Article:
Sep 252015

Action comedy American Ultra is a novel mix of fighting, explosions and laughs, but falls short of being something you’ll remember for any great length of time. Aberdeen Voice’s Andrew Watson watches this stoner/sleeper cell mashup.

American Ultra screen

There weren’t too many people in Cineworld at the Queens Links during the Tuesday night showing, which was probably standard given that the film is nearing the end of its screen cycle. Casting-wise the composition of its starring actors is a curious one.

First you have a guy primarily known for his voiceovers as protagonist parrot ‘Blu’ in Rio and Rio 2.

On the other hand, as distinctive as her voice maybe, you have the supporting actress in the form of Kristen Stewart who is primarily pictured as the love interest pin-up ‘Bella’ in the Twilight saga.

Whilst the latter plays doting girlfriend, Phoebe, the former is dopey druggie, Mike. They reside in a small town in West Virginia where Mike works as a convenience store clerk.

It turns out there’s a part of his mind compartmentalised, in hibernation and waiting for activation. This comes in the form of a CIA operative visiting his store and using code words which at first seem just like gibberish. However, when they sink in he becomes an unlikely combat expert who can dispatch an opponent with a spoon.

It’s a tad like Matt Damon in the Bourne films, but doesn’t take itself half as seriously. The title also suggests a word play on ‘Project MKUltra’, a series of experiments by the CIA which began in the early ‘50s and basically aimed to achieve mind control.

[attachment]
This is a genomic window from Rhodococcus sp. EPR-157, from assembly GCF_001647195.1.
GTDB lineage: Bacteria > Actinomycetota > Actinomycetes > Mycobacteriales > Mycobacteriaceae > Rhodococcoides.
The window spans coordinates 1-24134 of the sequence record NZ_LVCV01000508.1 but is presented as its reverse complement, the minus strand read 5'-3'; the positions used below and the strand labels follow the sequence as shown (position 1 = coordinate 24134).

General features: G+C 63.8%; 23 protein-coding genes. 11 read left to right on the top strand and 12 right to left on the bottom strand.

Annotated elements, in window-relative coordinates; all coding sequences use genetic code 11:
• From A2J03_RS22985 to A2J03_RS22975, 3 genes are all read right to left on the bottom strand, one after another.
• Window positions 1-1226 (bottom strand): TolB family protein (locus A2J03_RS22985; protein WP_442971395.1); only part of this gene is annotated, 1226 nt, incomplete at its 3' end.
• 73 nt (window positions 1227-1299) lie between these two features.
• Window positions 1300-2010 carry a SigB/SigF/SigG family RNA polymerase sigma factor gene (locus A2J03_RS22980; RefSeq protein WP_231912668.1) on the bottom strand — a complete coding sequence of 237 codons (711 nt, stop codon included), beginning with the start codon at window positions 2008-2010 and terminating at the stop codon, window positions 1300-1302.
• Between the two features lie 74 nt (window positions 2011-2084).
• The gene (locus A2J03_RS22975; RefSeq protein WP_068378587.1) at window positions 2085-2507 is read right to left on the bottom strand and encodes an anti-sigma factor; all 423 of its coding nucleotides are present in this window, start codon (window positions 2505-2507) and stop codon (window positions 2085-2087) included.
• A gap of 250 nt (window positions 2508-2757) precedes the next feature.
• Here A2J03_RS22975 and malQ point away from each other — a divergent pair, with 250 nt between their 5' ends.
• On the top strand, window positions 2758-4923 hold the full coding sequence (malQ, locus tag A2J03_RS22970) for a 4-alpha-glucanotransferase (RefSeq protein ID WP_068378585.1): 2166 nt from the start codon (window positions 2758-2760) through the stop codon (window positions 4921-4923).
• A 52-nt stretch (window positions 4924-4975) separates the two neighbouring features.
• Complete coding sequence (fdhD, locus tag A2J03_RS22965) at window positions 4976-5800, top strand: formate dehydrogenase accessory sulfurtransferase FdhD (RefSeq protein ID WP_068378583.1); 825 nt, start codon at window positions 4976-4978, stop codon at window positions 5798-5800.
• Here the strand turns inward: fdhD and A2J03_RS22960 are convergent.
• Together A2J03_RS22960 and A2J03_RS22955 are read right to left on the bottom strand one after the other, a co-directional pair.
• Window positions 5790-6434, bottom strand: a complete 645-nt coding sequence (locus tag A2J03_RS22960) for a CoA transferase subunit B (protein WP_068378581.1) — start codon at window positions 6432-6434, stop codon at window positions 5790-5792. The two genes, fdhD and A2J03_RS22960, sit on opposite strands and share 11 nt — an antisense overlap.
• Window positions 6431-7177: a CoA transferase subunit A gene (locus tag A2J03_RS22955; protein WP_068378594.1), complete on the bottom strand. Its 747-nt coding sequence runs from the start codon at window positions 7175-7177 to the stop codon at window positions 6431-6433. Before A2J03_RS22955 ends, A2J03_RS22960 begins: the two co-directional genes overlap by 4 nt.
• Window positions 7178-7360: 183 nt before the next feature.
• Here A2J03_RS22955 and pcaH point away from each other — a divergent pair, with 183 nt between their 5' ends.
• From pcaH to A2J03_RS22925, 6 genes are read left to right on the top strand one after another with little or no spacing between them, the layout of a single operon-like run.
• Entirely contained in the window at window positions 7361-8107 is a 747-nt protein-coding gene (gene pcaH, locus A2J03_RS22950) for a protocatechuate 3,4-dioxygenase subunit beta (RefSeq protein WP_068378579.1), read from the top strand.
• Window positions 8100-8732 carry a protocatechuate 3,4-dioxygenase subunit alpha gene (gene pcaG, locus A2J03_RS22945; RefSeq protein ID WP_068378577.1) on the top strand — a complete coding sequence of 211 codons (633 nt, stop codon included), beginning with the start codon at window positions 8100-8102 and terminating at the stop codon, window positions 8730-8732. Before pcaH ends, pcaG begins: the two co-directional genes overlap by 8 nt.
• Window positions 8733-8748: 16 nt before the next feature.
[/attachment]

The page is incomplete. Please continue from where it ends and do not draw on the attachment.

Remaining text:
There are two factions at war in this film. There is Mike, of the Ultra program; and members of the Tough Guy project. Good guy versus bad guys. It’s judged that Mike must be eliminated so this is done in the guise of a supposed ‘super typhoid’ outbreak, shutting down the small town completely.

There are some genuinely interesting facets of Mike’s backstory. Like how he was a ‘three strike delinquent’, volunteering for the program but having his memories erased when it was scrapped. Or how Phoebe’s an undercover agent tasked only as his handler, but genuinely falls in love with him during her assignment.

There’s also a clever little episode within the closing scenes when Mike finally proposes to Phoebe. He’s spent the entirety of the film seeking an appropriate time to do so, and this takes place in front of several squad cars. One taser shoots, crisscrossing into him, as unto her. This Romeo & Juliet are star crossed lovers, indeed.

Other than that, though, some of it was rather corny and sometimes the line between silly and serious was so blurred that I didn’t know exactly how I was meant to react scene on scene.

Having enjoyed those facets of the characterisation, don’t get wound up in them and expect any serious development, just focus on the laughs and the unlikely tools of combat. For example, the frying pan used for JFK-esque bullet trajectory.